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In March 2020, at the beginning of the coronavirus pandemic, the Chancellor of the Exchequer announced that the standard allowances of Universal Credit and the basic element of Working Tax Credit would be increased temporarily by £20 a week. This ‘uplift’, however, did not extend to the other working-age mean-tested benefits – the ‘legacy’ benefits – which are being replaced by Universal Credit. This has been a source of contention ever since. There are currently 1.76 million claimants of these means-tested legacy benefits in Great Britain.

The Government’s rationale for not extending the uplift to other legacy benefits is that the increase to UC and WTC at the beginning of the pandemic was intended to support people newly unemployed or experiencing reduced incomes and therefore new to the benefits system, who have mostly been claiming Universal Credit. Ministers and officials at the Department for Work and Pensions have also commented that delivering a temporary increase as quickly as was achieved in UC and WTC would not have been possible in the legacy system for operational reasons.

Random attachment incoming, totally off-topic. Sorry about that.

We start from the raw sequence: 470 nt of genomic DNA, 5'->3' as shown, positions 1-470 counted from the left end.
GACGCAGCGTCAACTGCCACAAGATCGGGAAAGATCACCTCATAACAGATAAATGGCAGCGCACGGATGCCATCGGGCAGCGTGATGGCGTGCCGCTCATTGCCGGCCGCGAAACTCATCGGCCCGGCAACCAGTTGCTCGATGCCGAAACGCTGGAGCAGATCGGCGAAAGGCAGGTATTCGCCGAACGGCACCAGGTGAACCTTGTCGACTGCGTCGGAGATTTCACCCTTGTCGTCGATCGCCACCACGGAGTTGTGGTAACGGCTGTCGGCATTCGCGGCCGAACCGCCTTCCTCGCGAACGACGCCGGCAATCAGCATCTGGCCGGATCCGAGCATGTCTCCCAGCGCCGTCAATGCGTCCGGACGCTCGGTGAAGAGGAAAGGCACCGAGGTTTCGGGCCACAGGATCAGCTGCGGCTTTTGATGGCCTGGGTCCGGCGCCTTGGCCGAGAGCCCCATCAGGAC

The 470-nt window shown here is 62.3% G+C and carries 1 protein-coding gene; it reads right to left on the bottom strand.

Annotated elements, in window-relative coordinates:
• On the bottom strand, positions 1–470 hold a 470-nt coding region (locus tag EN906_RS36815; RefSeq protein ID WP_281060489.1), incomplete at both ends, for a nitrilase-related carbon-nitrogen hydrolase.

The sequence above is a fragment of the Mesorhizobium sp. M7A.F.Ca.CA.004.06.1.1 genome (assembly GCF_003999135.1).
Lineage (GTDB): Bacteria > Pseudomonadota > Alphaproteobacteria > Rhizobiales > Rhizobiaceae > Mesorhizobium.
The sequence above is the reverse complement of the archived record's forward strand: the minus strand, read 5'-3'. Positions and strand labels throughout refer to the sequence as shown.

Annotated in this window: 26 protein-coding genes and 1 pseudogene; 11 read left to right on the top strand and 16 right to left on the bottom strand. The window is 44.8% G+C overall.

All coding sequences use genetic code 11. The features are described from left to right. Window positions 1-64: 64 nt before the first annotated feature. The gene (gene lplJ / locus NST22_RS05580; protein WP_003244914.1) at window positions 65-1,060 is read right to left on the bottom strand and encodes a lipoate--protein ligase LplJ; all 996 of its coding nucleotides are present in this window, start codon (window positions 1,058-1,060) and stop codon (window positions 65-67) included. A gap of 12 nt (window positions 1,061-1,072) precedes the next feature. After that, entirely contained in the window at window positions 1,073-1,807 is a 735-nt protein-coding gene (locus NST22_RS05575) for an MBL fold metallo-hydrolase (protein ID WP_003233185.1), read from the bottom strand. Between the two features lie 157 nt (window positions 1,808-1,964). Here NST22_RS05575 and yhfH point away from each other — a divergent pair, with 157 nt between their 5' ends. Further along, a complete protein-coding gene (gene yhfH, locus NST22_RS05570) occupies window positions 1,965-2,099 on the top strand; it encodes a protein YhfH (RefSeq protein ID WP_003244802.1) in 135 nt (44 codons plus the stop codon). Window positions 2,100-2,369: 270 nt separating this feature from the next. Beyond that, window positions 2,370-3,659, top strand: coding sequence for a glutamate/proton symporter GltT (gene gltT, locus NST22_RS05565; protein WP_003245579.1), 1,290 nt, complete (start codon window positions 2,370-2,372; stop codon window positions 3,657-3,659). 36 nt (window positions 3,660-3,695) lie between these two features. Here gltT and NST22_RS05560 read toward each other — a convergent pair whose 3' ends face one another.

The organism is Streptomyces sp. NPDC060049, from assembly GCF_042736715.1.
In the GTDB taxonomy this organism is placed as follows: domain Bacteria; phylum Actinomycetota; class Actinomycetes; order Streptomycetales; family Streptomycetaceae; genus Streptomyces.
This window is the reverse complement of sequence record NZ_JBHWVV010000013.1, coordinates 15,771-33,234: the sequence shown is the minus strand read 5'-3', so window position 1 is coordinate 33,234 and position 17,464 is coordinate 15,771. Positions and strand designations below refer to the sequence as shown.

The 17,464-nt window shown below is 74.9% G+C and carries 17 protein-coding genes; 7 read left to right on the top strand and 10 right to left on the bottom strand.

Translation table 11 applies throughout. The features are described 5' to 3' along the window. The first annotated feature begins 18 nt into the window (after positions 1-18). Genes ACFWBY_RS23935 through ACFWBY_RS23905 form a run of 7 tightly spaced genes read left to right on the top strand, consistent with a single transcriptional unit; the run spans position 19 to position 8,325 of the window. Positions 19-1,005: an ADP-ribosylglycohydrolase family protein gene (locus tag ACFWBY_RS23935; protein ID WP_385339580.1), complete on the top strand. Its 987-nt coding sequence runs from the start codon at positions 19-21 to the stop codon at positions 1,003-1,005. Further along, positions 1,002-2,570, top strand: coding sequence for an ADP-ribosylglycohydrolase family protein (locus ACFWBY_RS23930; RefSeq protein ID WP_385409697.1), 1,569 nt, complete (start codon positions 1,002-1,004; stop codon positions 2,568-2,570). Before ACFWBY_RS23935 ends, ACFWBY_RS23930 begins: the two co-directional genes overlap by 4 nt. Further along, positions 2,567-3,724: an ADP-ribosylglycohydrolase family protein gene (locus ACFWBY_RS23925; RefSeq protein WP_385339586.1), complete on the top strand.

Various welfare rights groups and campaigning organisations (in addition to opposition politicians and others) have, however, throughout the pandemic called for the uplift to be extended to legacy benefits. They have argued, for instance, that legacy benefit claimants (including disabled people and carers) have experienced increased living costs during the pandemic, without the same support afforded to those on UC or WTC.

This issue is now also the subject of a legal challenge by two claimants of income-related Employment and Support Allowance who argue that the Government’s decision not to extent the uplift to their benefit has discriminated against them as disabled people, in contravention of the European Convention on Human Rights.

This paper updates our Insight on this topic which was published in May last year: Commons Library Insight, Coronavirus: Increases to benefits payments, 27 May 2020).

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